historic perspective of special moment frames

historic perspective of special moment frames


A seismic moment frame comprises of a rectangular system of rigidly connected columns and beams that resist moment and shear forces developed during earthquake ground shaking. Seismic standards typically consider the system extremely ductile and assign it the highest allowable response modifcation coeffcient. 
It is one of only few systems permitted in SDCs D, E, and F for buildings exceeding 160ft in height. Because earthquake motions can induce multiple inelastic displacement cycles, special proportioning and qualifcation requirements are essential for robust moment frame performance. 

Although the steel special moment frame (SMF) is a relatively recent development in building codes, steel frames have been in use for more than 100 years, dating to the earliest use of structural steel in building construction. Framing in these early structures typically utilized “H” shapes built up from plate, “L” and “Z” sections. The connections typically incorporated large stiffened triangular gusset plates, joined to the beams and columns with angles and rivets.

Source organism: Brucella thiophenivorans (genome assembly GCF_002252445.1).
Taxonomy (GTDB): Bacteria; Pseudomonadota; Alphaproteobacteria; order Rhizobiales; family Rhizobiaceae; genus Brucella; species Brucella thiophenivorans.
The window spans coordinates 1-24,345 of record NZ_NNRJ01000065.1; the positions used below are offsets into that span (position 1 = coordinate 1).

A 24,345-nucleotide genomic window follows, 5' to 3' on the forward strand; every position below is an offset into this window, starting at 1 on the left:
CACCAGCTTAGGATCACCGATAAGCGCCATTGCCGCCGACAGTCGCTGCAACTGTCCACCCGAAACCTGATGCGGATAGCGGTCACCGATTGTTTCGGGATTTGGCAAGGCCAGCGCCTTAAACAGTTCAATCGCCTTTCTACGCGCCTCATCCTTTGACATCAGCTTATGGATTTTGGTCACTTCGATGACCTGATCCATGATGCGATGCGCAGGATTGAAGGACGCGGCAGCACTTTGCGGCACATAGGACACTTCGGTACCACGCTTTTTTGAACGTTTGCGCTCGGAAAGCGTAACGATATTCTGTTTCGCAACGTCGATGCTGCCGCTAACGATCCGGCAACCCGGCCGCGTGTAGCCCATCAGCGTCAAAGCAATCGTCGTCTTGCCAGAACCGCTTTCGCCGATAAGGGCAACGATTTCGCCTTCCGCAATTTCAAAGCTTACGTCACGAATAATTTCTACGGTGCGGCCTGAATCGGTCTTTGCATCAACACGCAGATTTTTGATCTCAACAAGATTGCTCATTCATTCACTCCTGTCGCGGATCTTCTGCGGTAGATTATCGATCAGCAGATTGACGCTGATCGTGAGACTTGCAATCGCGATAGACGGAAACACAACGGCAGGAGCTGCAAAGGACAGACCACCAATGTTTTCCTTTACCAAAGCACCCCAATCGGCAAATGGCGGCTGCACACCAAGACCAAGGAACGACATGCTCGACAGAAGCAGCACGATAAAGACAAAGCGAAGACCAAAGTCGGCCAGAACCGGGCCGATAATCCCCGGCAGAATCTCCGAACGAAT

The basic construction style remained popular for high-rise construction through the 1930s. By the early 1900s, rolled “H” shape sections began to see increasing use in place of the built-up sections, in particular for lighter framing. Many tall structures including the Empire State Building in New York, for many years the world’s tallest structure, are of this construction type.

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